Trying to design a better touring boot than the Spectre 2.0’s is a challenging task. While the Synchro AT Boots are not meant to be a direct competitor, they are meant to be a stiffer more solid free-ride/ski mountaineering boot, and this they achieve in spades. If you are looking for a single AT boot that you could use to ski the resort and then tour all day out of bounds with, this is it. While the Spectre 2.0’s are more of a pure ski touring boot that can occasionally ski the resort, I would not want them to be my only ski boot. The Synchro’s on the other hand, can easily be the only boot you need. Since they are only 80 grams heavier per pair over the Spectre 2.0’s, weight really is not an issue—especially given that you get 125 flex rating compared to 115 in the Spectre 2.0’s. If, however, you are looking to be as light and efficient as possible in the backcountry then the Spectre 2.0’s are the boot for you. The Spectre 2.0’s are (minimally) lighter and provide 10° more cuff rotation which is very much appreciated on the up track.
To really understand the advantages of the Synchro AT Boots relative to the Spectre 2.0’s I decided to compare them head on and ski them both,…. at once. Yup, I put one boot on each foot and went touring for the day. Sure, I got a few strange looks but it was all in the name of gear testing and I knew that this would let their respective advantages shine. I immediately noticed that the Synchro Boots had a harder fit given that they used an overlap liner versus the Spectre 2.0’s traditional liner with a tongue. The Synchro’s also provided a little extra volume over all and about the same room in the toe box as the Spectre 2.0’s. While skinning up in walk mode I could feel less give or flex and I attributed this to the liner since they had no flex point nor tongue. Sure the tongue in the shell was stiffer but since it split in two as you walked it didn’t really impede things. While the Synchro’s had more interior volume (which I would attribute to the liner again) I did find I had a few hot spots mid foot after a few hours of touring. The Spectre 2.0’s simply fit my foot better right out of the box. Given that my foot is fairly average with a solid arch I am pretty confident saying that either boot would fit most people fairly well.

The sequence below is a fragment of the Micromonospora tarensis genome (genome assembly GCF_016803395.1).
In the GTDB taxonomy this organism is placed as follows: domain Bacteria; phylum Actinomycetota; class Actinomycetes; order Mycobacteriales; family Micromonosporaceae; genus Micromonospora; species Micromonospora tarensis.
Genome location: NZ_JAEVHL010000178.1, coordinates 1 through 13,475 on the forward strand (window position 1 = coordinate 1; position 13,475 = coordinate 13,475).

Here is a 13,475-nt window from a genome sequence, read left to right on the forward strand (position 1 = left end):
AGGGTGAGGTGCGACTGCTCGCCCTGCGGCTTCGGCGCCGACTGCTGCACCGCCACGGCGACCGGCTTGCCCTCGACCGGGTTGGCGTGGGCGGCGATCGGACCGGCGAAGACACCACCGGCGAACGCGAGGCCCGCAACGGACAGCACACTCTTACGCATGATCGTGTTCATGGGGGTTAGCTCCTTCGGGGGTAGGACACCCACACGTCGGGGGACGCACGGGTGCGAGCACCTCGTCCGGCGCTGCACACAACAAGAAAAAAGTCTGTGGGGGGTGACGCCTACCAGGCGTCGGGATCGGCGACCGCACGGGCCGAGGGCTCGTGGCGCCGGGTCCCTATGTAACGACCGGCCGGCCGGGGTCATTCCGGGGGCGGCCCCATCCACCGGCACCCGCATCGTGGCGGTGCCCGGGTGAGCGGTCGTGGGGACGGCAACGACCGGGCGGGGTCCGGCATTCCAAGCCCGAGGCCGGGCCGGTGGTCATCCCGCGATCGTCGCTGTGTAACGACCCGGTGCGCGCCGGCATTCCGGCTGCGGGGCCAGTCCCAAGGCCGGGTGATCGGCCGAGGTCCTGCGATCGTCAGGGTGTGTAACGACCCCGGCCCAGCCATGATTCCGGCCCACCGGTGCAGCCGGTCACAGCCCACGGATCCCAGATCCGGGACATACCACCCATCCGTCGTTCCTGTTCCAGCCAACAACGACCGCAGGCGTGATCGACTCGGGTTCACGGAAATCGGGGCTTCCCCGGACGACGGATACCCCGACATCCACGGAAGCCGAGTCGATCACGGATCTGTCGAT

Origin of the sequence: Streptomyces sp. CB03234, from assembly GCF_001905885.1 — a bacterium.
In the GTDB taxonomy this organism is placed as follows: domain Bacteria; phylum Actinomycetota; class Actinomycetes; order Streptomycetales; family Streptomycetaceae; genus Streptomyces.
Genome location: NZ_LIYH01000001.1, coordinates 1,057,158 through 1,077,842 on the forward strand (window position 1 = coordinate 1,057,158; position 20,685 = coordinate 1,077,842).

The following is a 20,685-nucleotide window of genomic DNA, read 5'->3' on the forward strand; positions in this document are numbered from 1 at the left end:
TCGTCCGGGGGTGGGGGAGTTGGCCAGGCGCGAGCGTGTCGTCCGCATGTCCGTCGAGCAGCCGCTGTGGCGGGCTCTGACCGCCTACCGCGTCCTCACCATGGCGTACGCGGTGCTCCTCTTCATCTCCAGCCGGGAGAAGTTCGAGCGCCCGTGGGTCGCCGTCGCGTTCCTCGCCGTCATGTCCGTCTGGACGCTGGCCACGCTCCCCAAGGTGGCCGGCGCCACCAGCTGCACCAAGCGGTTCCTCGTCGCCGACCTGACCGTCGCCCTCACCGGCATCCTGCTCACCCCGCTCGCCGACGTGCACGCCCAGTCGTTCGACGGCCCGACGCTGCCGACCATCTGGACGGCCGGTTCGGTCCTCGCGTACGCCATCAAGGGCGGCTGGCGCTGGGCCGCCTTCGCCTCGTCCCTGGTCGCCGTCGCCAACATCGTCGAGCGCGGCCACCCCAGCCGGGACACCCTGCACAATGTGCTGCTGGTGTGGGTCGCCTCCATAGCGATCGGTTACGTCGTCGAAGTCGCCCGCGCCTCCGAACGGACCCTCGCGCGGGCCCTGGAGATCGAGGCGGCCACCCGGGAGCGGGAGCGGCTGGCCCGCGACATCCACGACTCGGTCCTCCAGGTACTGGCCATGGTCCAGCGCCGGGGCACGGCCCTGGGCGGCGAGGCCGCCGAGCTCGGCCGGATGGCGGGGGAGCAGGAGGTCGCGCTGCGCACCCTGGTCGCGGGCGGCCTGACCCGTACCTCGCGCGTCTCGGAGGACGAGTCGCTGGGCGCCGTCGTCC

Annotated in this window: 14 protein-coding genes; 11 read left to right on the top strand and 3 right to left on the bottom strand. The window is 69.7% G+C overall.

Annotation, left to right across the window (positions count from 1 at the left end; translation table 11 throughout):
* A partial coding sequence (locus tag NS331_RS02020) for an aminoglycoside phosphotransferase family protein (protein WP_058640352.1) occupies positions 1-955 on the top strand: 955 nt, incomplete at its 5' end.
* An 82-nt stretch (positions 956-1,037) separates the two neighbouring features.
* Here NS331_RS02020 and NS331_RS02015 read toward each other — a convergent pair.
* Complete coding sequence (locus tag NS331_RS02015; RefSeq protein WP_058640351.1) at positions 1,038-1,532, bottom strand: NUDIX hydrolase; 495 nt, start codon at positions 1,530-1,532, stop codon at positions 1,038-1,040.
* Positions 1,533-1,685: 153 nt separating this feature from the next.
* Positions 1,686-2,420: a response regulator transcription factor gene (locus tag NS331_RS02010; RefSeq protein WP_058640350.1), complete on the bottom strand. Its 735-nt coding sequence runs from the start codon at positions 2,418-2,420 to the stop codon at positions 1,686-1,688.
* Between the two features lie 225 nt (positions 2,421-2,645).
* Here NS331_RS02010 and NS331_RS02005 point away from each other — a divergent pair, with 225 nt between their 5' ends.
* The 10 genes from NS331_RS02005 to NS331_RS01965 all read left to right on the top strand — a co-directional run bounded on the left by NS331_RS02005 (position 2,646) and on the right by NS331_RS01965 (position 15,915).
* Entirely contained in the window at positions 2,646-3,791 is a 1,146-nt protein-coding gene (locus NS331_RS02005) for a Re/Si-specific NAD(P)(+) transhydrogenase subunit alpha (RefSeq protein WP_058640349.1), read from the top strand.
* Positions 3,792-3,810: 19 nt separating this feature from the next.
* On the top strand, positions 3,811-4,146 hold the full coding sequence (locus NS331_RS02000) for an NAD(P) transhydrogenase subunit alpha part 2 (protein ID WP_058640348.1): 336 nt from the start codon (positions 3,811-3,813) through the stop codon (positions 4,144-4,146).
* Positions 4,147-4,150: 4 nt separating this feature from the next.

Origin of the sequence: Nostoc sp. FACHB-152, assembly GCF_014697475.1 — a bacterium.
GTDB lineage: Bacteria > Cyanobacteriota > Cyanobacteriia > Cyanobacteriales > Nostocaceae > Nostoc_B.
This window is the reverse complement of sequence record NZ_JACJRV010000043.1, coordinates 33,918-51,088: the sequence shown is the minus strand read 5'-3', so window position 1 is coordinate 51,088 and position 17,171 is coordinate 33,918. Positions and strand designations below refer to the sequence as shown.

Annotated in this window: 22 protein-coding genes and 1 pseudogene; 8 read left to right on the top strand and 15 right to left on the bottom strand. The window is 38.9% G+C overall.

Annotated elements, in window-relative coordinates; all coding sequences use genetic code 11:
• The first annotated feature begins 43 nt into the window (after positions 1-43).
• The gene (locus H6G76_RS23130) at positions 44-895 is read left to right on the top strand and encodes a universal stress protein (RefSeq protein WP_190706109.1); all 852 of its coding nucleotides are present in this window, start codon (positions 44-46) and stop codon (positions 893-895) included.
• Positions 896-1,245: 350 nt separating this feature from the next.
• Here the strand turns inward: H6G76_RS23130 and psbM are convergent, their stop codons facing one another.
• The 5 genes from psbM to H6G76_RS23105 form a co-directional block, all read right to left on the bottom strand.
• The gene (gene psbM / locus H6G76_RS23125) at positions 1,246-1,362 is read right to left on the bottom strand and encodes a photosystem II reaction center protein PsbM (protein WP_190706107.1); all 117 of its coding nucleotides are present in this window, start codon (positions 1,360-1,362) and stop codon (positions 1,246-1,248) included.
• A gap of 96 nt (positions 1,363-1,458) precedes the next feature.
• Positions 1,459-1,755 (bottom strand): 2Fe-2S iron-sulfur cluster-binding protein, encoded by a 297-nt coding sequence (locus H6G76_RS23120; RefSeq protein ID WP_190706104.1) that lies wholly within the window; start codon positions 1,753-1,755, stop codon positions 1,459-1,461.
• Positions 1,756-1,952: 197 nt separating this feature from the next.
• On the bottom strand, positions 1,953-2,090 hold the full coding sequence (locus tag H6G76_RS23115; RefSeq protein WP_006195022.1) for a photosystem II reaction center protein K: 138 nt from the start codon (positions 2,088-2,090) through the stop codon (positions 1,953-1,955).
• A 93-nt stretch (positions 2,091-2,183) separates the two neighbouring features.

Up hill efficiency had the Spectre 2.0’s performing marginally better than the Synchro’s given that their tongue has a large soft flex zone. The Synchros are more solid with less flex in walk mode even though they use a unique split tongue design. The 10° additional cuff rotation in the Spectre 2.0’s was noticeable and missed in the Synchro’s.
Where the Synchro’s really had an advantage over the Spectre 2.0’s was on the down. They provided much more performance and power to drive my skis from start to finish. A solid flex and overall stiffer shell was evident and preferred. The Synchro made the Spectre 2.0 feel like an AT boot and the Spectre 2.0 made the Synchro feel like a hard charging all mountain slayer. If you are looking for a single boot that can do it all with confidence or a boot that’s comparable to the Scarpa Maestrale, then the La Sportiva Synchro is it.
Price: $879CAN / $758.95US
Sizes: 25 - 31.5 in half sizes
Weight: 1550g / 3lbs 4oz (half pair, size 27.5)
Cuff Rotation: 50˙
Forward lean: 3 preset positions (12°/14°/16°)
Cuff Rotation 2/2
Quality / Price 2/2